Joseph Roth is surely one of the great author portraits of the 20th century. It is almost, indeed, a portrait of the 20th century in all its tragedy and suffering, the weight of which seems to bear down on the shoulders of the dejected figure sitting on his luggage waiting for who knows what, the next train to who knows where. He is the eternal refugee, the man in transit from his own world, and the chalked-on freight truck behind him has an all too obvious resonance, post Holocaust.
Poor Roth saw it all coming, and long before almost anyone else - certainly before his long-suffering friend Stefan Zweig. 'We German writers of Jewish extraction,' Roth wrote in 1933, 'are the first to have been vanquished for Europe.' On the day Hitler became chancellor, Roth boarded a train from Berlin to Paris, and never returned. 'We are headed for a new war,' he wrote. 'I wouldn't give a heller for our prospects. The barbarians have taken over. Do not deceive yourself. Hell reigns.'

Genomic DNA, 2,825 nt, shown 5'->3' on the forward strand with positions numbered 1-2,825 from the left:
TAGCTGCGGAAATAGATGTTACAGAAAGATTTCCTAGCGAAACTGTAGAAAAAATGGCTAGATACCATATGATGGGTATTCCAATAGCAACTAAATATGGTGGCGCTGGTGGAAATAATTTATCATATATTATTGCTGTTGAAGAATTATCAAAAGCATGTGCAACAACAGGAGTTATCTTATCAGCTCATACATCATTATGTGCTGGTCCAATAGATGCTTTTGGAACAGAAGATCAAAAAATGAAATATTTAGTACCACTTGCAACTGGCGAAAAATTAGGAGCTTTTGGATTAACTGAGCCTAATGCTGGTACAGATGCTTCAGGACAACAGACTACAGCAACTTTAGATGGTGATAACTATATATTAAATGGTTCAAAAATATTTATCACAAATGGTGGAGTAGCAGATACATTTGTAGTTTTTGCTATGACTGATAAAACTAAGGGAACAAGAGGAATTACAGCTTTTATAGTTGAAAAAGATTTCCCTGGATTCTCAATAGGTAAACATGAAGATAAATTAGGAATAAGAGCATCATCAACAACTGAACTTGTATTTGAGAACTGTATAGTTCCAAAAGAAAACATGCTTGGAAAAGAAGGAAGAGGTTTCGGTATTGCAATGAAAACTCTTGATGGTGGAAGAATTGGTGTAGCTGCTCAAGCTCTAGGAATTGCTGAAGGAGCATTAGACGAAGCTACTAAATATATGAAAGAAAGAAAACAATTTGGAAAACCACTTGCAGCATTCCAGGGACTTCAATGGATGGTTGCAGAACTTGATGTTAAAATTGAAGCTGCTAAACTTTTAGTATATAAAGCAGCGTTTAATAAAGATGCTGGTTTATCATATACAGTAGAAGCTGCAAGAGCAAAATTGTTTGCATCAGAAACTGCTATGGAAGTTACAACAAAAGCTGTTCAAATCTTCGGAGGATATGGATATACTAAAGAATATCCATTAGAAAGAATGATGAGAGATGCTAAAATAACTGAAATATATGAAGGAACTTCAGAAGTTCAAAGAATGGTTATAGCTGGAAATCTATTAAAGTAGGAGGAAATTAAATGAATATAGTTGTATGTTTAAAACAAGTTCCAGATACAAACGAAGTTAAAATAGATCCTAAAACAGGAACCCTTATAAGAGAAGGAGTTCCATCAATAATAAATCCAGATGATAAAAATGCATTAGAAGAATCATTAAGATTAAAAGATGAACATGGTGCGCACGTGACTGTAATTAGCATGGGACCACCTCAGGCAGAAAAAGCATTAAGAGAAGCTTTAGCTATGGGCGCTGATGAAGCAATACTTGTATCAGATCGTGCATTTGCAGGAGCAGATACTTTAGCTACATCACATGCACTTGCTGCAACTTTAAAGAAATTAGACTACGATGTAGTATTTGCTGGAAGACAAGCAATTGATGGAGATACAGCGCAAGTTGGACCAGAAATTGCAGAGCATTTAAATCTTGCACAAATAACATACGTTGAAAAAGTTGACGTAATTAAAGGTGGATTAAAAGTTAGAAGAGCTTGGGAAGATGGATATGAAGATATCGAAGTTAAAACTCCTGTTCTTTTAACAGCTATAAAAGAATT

'Let me say it loud and clear,' he wrote in November 1933. 'The European mind is capitulating. It is capitulating out of weakness, out of sloth, out of apathy, out of lack of imagination.' Happily, he was not entirely - or finally - right, but he was righter than he could bear. He had drunk himself to death by May 1939. Zweig killed himself three years later, having completed his masterpiece The World Of Yesterday.